How to install a new radiator in a 1957 Chevy Truck

Picture of How to install a new radiator in a 1957 Chevy Truck
This Instructable will show you how to remove and install a new radiator for a 1957 3600 series truck
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Step 1: Materials needed

Picture of Materials needed
A new radiator (the one in the picture is designed in America, but made in China, will do until I get the $700 U.S Radiator Desert Cooler model)
Bucket to catch all of the Anitfreeze that will spill out
New AntiFreeze (about 2 gallons or more)
New hose clamps
Upper and lower radiator hoses
Socket set (Standard, this is a early model Chevy)
Torque wrench
Flat head and Phillips screwdrivers ( I used a ratcheting style one with multiple screw head attachments)
1 inch Aluminum fan spacer (the 3 inch one I had on my engine would not allow the radiator to be installed so I had to get a smaller one)
New hoses for my recirculating catch can along with new clamps
Gloves (not pictured)
Razor knife to cut hose (not pictured)
Sharpie to mark hose to be cut (not pictured)

Step 2: Before you proceed....

Be sure to check that your Fillerneck (the metal piece that the upper radiator hose connects to your engine), Thermostat, and Water Pump are ok. My thermostat was fine but I replaced it anyway. I found out that after i put my new radiator in my water pump failed, you can normally tell that this has happened by looking at the fluid leaking out of the weep hole on the pump, but sometimes this does not happen a pump can seize without any signs at all. A good way to check your pump is to see if it spins freely when cold. If not it is only a $30 investment to replace.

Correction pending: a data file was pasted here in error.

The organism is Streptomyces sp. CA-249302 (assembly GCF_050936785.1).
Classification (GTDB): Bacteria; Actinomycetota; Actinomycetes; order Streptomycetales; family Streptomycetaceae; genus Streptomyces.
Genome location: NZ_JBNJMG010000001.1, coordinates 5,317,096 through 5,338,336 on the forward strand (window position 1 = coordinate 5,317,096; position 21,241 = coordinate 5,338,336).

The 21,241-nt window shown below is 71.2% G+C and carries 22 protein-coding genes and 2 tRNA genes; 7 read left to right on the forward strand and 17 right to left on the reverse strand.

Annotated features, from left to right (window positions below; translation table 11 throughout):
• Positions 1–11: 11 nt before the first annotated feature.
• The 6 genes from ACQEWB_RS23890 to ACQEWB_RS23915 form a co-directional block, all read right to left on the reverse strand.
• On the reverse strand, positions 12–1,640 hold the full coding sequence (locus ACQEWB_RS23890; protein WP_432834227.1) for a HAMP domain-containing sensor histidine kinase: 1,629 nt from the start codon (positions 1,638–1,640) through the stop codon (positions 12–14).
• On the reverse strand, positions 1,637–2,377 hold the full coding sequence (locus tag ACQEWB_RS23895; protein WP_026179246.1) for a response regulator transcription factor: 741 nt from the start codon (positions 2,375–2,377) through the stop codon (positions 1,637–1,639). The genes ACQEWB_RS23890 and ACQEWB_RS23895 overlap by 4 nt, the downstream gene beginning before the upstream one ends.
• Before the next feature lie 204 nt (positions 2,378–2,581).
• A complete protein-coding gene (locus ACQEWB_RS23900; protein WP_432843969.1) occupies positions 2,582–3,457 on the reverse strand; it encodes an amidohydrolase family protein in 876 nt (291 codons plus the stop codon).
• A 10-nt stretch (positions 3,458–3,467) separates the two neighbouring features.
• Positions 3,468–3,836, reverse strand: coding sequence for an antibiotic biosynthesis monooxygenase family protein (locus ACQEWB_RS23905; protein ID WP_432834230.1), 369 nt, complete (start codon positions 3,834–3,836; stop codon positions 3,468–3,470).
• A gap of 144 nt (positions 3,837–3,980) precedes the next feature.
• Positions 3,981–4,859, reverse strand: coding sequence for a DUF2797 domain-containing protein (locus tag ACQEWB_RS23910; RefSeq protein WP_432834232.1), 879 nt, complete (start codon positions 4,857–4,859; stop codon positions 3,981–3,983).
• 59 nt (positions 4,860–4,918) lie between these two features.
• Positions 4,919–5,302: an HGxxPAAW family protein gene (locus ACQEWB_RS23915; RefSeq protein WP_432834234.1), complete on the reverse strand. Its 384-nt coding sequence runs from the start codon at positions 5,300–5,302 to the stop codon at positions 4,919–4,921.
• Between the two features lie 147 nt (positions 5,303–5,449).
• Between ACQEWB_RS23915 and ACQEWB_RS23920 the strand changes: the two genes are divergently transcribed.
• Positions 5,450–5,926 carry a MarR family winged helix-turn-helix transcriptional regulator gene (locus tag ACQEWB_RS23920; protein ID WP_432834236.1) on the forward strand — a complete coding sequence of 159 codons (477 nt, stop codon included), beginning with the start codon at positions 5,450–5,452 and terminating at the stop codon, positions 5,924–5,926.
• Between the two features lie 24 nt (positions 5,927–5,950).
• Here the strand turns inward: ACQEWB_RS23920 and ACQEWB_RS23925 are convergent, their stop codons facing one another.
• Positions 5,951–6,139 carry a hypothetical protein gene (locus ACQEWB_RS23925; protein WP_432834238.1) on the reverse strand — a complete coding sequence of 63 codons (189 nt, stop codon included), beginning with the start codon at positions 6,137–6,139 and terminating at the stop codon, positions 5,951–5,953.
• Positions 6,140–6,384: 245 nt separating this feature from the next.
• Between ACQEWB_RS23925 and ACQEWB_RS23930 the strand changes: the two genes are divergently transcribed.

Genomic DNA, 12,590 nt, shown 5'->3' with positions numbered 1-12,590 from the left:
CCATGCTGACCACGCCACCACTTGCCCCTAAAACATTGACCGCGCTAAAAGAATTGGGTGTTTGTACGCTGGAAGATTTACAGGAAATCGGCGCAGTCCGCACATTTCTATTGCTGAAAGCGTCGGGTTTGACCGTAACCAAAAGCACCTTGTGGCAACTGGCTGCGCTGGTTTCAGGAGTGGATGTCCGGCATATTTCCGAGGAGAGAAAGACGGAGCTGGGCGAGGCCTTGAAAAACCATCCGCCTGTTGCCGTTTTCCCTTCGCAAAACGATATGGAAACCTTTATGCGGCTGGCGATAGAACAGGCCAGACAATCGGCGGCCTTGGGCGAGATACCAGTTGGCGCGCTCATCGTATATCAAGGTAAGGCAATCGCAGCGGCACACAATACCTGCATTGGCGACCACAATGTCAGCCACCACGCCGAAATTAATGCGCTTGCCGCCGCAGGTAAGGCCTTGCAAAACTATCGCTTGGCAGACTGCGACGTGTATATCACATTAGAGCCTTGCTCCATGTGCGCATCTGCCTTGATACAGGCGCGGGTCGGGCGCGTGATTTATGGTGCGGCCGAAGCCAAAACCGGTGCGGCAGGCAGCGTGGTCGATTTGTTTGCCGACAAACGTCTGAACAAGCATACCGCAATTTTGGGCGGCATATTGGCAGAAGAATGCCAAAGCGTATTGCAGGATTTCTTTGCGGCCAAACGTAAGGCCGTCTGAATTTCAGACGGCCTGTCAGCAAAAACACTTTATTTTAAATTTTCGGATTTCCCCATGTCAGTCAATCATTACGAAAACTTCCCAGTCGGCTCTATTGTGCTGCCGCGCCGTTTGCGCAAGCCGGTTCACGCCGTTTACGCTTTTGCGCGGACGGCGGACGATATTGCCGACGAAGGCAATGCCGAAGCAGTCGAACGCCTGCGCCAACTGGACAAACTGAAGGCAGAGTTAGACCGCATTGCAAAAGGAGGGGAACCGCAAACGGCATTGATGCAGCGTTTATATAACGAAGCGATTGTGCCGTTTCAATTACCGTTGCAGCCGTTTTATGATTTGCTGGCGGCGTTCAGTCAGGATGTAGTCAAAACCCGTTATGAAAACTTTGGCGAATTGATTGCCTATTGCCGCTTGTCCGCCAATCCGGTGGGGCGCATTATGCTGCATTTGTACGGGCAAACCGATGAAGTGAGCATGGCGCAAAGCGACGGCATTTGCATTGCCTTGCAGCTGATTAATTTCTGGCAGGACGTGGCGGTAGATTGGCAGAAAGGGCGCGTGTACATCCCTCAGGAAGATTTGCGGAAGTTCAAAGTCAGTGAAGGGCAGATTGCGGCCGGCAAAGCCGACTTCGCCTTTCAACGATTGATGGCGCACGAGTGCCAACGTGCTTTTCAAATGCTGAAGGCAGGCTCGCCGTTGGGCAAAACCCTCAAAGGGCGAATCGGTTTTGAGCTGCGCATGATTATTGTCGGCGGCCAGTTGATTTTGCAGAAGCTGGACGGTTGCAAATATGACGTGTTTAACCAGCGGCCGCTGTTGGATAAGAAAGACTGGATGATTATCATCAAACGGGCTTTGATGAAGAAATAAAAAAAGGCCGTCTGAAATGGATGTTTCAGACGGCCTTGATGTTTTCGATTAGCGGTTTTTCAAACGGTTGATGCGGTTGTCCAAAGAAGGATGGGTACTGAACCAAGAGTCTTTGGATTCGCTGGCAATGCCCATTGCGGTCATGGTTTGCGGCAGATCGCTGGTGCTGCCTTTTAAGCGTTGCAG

My engine is a 1978 Chevy 350, not the stock engine. If you have a different engine check with a mechanic or just replace the pump,
amclaussen2 years ago
Good info, but you have to be aware of a Phenomena called "Electrolysis corrosion" which can literally "eat" an aluminum radiator in a matter of weeks!
Electrolysis is created when an electrical stray current uses the aluminum from the radiator, coolant pump or other cooling system components to become "anodic" and sacrifice themselves.

One quick way to test for the presence of electrolysis in your vehicle, is to connect one test lead of a Digital Multimeter to the negative post of the battery, and then submerge the other test lead into the coolant just under the filling cap touching only the coolant (engine not hot, obviously!) anything above a couple of tenths of volt is of concern,  Visit several of the many websites describing the causes and cure of this before thinking your new radiator is installed and forgotten.
Best Wishes, AMclaussen, Mexico City.